• “The Commercial Generic Bioprocessing Apparatus Science Insert-01 (CSI-01) was the first in a series of experiments for the K–12 education program from BioServe Space Technologies at the University of Colorado-Boulder. This C. elegans experiment involved over 5,000 middle school students (grades 6 – 9) who were located in Texas, Arizona, Michigan, Florida, California, New Mexico, Wisconsin, and Montana, as well as several thousand students from Malaysia. The C. elegans experiment was part of the Orion’s Quest education program (; video of the worms are available on the Web site”. (p 169).
  • “CSI-02 is an educational payload that is designed to interest middle school students in STEM by providing the opportunity for these students to participate in near-real-time research conducted on board the ISS. Each experiment was designed to be easily reproducible in the classroom, providing hands-on experience to the students. The seed germination and plant development experiment provided the opportunity for younger students to begin to understand how gravity affects germination and plant development. Small seeds were germinated on orbit in BioServe-developed hardware. The students examined root and stem growth and plant development over a period ranging from a few weeks to 2 months. Classroom kits were available from BioServe for teachers”. (p 171)
  • “The objective of the Education Payload Operations (EPO) investigation was to use toys, tools, and other common items in the microgravity environment of ISS to create educational video and multimedia products that inspire the next generation of engineers, mathematicians, physicists, and other scientists. To date, over 500 videos, DVDs, and video clips have been produced and distributed to science teachers and schools throughout the United States”. (p 173)
  • During the Education-Space-Exposed Experiment Development for Students (SEEDS) experiment, eight pouches of soybean and corn seeds flew on ISS and germinated under either dark or lighted conditions. (p 179)

Science from International Space Station Observations

Finally, some additional interesting studies:

  • Clinical Nutrition Assessment. Publications from this robust project:
    • Hall PS. Past and Current Practice in Space Nutrition, in P Cavanagh and AJ Rice (eds.), Bone Loss During Spaceflight: Etiology, Countermeasures, and Implications for Bone Health on Earth. Cleveland Clinic Press, Cleveland, Ohio (2007), pp. 125–132.
    • Smith S, Zwart SR, Block G, Rice BL, Davis-Street JE. The nutritional status of astronauts is altered after long-term space flight aboard the International Space Station. Journal of Nutrition. 2005; 135(3):437–443.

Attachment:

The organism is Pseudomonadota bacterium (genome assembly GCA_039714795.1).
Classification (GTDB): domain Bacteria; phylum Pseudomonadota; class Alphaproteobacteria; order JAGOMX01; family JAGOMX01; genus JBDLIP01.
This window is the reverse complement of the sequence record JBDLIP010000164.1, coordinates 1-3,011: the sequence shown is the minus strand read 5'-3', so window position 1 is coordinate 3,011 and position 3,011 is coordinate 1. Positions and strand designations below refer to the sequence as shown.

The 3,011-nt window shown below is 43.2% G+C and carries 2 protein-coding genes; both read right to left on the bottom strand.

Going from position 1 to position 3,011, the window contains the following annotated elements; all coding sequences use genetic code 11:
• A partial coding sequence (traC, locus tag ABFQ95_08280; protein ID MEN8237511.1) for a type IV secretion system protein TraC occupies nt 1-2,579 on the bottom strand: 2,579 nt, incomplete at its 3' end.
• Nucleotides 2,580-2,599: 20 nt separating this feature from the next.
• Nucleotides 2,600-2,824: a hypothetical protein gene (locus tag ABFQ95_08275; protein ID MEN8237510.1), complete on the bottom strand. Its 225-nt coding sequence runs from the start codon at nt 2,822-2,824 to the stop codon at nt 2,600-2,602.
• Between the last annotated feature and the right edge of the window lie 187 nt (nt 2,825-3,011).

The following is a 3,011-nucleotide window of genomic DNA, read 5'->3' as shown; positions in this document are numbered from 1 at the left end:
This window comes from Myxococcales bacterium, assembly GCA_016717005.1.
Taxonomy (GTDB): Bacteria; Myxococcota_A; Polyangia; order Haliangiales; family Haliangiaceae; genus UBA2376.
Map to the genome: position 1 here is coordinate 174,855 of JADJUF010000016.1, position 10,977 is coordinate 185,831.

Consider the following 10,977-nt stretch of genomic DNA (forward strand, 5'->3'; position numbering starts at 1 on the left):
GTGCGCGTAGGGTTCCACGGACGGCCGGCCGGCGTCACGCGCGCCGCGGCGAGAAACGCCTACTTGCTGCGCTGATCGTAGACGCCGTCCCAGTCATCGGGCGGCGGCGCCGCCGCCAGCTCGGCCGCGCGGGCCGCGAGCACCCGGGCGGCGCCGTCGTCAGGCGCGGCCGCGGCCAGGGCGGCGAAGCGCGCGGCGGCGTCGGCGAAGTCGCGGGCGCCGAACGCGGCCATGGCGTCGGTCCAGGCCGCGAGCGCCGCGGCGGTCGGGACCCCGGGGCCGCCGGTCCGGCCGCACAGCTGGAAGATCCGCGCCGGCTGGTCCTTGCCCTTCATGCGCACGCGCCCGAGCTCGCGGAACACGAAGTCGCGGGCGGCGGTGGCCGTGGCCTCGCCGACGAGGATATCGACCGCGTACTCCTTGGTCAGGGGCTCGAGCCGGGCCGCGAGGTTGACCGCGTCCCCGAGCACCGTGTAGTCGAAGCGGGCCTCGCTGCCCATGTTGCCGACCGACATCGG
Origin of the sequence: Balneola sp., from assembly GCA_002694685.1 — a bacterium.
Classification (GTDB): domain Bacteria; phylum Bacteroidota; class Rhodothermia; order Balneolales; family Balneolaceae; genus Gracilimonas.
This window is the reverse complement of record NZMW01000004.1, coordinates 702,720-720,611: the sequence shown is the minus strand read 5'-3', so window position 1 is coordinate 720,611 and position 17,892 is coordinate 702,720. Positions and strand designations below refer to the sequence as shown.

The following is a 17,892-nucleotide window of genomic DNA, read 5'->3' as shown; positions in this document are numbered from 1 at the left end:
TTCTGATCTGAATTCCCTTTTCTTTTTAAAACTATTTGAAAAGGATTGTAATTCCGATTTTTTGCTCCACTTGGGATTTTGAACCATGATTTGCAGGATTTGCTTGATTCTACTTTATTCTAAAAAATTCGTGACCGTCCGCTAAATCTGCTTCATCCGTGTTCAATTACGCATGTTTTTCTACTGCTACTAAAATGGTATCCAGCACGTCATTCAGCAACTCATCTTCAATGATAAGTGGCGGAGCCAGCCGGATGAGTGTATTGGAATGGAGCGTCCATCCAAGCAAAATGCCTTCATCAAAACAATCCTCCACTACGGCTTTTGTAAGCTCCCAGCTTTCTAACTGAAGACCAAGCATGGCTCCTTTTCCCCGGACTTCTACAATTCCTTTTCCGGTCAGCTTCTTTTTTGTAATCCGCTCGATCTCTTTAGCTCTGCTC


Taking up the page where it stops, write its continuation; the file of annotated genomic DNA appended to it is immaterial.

• Smith S, Zwart, SR, Block G, Rice BL, Davis-Street JE. The Nutritional Status of Astronauts is Altered After Long-Term Space Flight Aboard the International Space Station, in P Cavanagh and AJ Rice (eds.), Bone Loss During Spaceflight: Etiology, Countermeasures, and Implications for Bone Health on Earth. Cleveland Clinic Press, Cleveland, Ohio (2007), pp. 133–147.
    • 79BSmith SM, Zwart SR. Nutrition issues for space exploration. Acta Astronautica. 2008; 63:609–613.
  • The plasma interaction model (PIM) collected measurements of the ionospheric plasma around the ISS using the floating potential probe (FPP), which was mounted outside on an ISS truss until it was jettisoned in late 2005. (p 193)
  • Soldering in Reduced Gravity Experiment (SoRGE). (p. 196)
  • Exploration Lessons Learned from the Operation of ISS. This is left to the reader, as a summary of “non-eigenaxis attitude trajectory” is not possible within the space available. Read pp 197-198 and referenced publications.
  • Medical Monitoring of ISS Crewmembers, Exploration Lessons Learned from the Operation of ISS. Several papers have been published reporting the engineering and operational ramifications resulting from the data that were collected from the ISS space environment. The results fall into a couple of broad categories (p. 199):
    • Radiation environmental effects on ISS
    • External contamination of ISS
    • Other environmental assessments, including thruster plume contamination and condensate venting

The report is a great read, full of interesting, odd and bizarre research projects. A lot of the work depends on the ISS. And the expansion to a full six crew members makes future research a lot more feasible. Now that we have it, lets see what the International Space Station can do for human space flight research.

Part I, Part II, Part III


4 thoughts on “NASA – ISS Science Success – Part III

  1. Pingback: NASA – ISS Science Success – Part II « The National Space Society of Phoenix

  2. Pingback: NASA – ISS Science Success – Part I « The National Space Society of Phoenix

  3. Pingback: Sun May Soon Send Magnetic Storms Toward Earth |

  4. Pingback: APOD: 2010 January 17 - Atlantis to Orbit |

Leave a Reply

Please log in using one of these methods to post your comment: Logo

You are commenting using your account. Log Out / Change )

Twitter picture

You are commenting using your Twitter account. Log Out / Change )

Facebook photo

You are commenting using your Facebook account. Log Out / Change )

Google+ photo

You are commenting using your Google+ account. Log Out / Change )

Connecting to %s